California’s Latino leaders are looking for Brown to repeat his inclusion of Latinos at cabinet level appointments, as he did 35 years ago.  Latinos comprise nearly 40 percent of the state’s population and channeled an estimated 86 percent of their vote to Brown in November.  While some political pundits saw this as a rejection of the Republican candidate, others saw it as a potential for Latinos to have a presence in the state’s public policy decision-making and implementation arena.  However, the scarcity of Latinos in Brown’s transition team and the lack of large representation at his inaugural festivities is cause enough to raise an eyebrow.  Couple this with the fact Brown ignored the hundreds of thousands of Latino small business owners while campaigning leads some to believe he is not interested in their issues.  

Still, Latinos have expressed an interest in serving with this governor and are garnering support to lead the California Environmental Protection Agency, the Business, Transportation and Housing Agency, and to become a member of the California Public Utilities Commission.  These are areas where the new economy will be taking hold and Latino inclusion will be essential for the state’s long-term prosperity.

Overall and being Brown’s first week in Office allows for some deserved acknowledgement from Latino community leaders.  He has appointed former L.A. Mayor Antonio Villaraigosa’s Press Secretary Gil Duran to serve in the same capacity.  He appointed Nick Velasquez as Director of External Affairs, who served as senior communications and policy aide to former L.A. City Attorney Rocky Delgadillo.  Finally, he appointed Aida Molina to the California State Board of Education, who once served as a Commissioner for the Commission on Teacher Credentialing.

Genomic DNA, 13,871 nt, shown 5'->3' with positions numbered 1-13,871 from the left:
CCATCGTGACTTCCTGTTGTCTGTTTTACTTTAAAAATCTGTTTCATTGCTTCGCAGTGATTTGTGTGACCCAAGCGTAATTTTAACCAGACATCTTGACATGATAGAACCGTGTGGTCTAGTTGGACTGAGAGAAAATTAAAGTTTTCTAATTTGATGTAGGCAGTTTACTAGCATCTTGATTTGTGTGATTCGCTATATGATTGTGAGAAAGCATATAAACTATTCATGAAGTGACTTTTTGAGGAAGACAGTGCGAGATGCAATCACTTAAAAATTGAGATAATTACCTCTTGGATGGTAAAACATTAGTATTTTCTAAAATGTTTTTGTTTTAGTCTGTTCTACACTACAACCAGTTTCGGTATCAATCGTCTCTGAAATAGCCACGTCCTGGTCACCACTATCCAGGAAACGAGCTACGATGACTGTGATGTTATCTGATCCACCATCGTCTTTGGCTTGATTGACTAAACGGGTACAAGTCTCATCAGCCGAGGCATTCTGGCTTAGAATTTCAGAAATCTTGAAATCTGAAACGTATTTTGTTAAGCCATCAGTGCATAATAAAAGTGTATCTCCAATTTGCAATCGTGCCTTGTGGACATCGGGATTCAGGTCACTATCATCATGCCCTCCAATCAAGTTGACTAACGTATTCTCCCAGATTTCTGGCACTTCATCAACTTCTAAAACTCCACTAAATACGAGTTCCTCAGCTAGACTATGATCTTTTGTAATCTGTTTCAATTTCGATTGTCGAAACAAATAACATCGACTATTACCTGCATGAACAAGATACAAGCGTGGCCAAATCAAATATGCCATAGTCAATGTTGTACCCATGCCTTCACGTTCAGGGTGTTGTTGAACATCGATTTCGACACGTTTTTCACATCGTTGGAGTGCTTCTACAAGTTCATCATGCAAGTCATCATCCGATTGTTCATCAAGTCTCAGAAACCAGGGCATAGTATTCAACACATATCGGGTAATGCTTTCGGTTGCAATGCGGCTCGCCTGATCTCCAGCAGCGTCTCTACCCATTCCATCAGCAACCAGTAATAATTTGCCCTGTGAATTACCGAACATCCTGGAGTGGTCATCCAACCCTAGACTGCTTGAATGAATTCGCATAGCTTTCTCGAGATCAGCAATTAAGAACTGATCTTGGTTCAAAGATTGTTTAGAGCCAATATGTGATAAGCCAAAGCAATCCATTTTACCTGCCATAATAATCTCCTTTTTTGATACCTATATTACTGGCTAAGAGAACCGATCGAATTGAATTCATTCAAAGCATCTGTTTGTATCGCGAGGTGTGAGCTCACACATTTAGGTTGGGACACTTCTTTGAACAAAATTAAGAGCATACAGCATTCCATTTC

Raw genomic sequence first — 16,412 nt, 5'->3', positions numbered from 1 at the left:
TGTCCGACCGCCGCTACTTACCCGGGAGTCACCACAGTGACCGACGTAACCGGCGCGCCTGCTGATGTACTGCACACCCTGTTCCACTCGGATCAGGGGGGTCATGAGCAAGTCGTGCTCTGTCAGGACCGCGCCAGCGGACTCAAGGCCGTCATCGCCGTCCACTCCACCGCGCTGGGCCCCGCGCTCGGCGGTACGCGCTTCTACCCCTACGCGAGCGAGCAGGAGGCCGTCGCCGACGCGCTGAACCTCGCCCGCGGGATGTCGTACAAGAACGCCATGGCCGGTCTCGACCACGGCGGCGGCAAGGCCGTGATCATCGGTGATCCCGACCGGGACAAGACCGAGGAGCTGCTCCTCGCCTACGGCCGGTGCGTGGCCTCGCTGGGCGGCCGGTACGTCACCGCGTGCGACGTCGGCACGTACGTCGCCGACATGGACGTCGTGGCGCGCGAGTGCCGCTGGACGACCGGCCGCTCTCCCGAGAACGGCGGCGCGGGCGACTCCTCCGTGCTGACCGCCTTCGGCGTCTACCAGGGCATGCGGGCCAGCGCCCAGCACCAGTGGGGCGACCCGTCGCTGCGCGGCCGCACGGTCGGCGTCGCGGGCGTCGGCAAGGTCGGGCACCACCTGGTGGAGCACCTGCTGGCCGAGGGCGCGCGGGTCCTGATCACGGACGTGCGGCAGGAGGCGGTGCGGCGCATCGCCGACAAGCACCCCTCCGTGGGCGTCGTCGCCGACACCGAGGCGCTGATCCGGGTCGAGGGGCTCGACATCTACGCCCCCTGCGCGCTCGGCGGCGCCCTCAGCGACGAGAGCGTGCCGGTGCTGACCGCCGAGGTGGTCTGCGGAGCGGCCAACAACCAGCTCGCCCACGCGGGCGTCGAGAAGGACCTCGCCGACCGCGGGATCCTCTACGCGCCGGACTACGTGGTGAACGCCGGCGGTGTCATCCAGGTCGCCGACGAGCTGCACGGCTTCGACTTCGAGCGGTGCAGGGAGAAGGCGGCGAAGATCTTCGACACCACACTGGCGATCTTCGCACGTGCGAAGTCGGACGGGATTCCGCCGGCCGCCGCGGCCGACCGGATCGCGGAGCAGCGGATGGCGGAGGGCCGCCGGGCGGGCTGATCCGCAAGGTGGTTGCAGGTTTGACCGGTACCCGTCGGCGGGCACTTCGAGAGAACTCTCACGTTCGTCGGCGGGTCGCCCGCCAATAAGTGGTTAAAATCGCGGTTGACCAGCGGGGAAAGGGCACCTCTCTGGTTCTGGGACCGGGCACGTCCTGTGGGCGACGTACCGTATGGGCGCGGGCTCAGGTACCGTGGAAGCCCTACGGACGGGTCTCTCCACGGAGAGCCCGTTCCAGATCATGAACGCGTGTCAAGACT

At this juncture, it is way too early to challenge Brown’s appointments, but it is not too early to chime in on the adverse impacts the Latino community will feel with his proposed budget plan.  Unless of course the elation of having Jerry Brown back as Governor blinds Latinos from seeing those impacts.

I appreciate your feedback.

Tuesday, January 11, 2011

Latino group decries Brown's higher ed cuts

Governor’s Proposed Budget Cuts to Higher Education Limit Access and Success for Latino Students 

SACRAMENTO, CAThe Hispanic Association of Colleges and Universities decries Governor Brown’s proposed cuts to higher education institutions, but lauds increases in Cal Grants to preserve access for low-income students.

“Although we trust California’s higher education institutions will do their best to protect direct services to students, as well as access to higher education, a 20 percent budget cut to the segments of higher education will lead to students being denied their dream of a higher education,” said Antonio R. Flores, President and CEO of HACU. “We understand that these are exceptionally difficult financial times across our nation, but reducing access to higher education will only exacerbate the shortage of well-educated workers the Golden State needs to regain its competitive advantage.”

The Governor’s January Budget included cuts of $500 million each to the University of California and the California State University, as well as a $400 million cut to the California Community Colleges. The $500 million reduction to UC and CSU represents just under 20 percent of last year’s General Fund expenditures. Cuts of that magnitude will lead to a reduction in the number of seats at the public institutions, as well as reductions in programs that ensure that low-income and first-generation college-going students successfully graduate from college. The cuts to the UC and CSU will also create additional pressures on community colleges as students are turned away from 4-year institutions.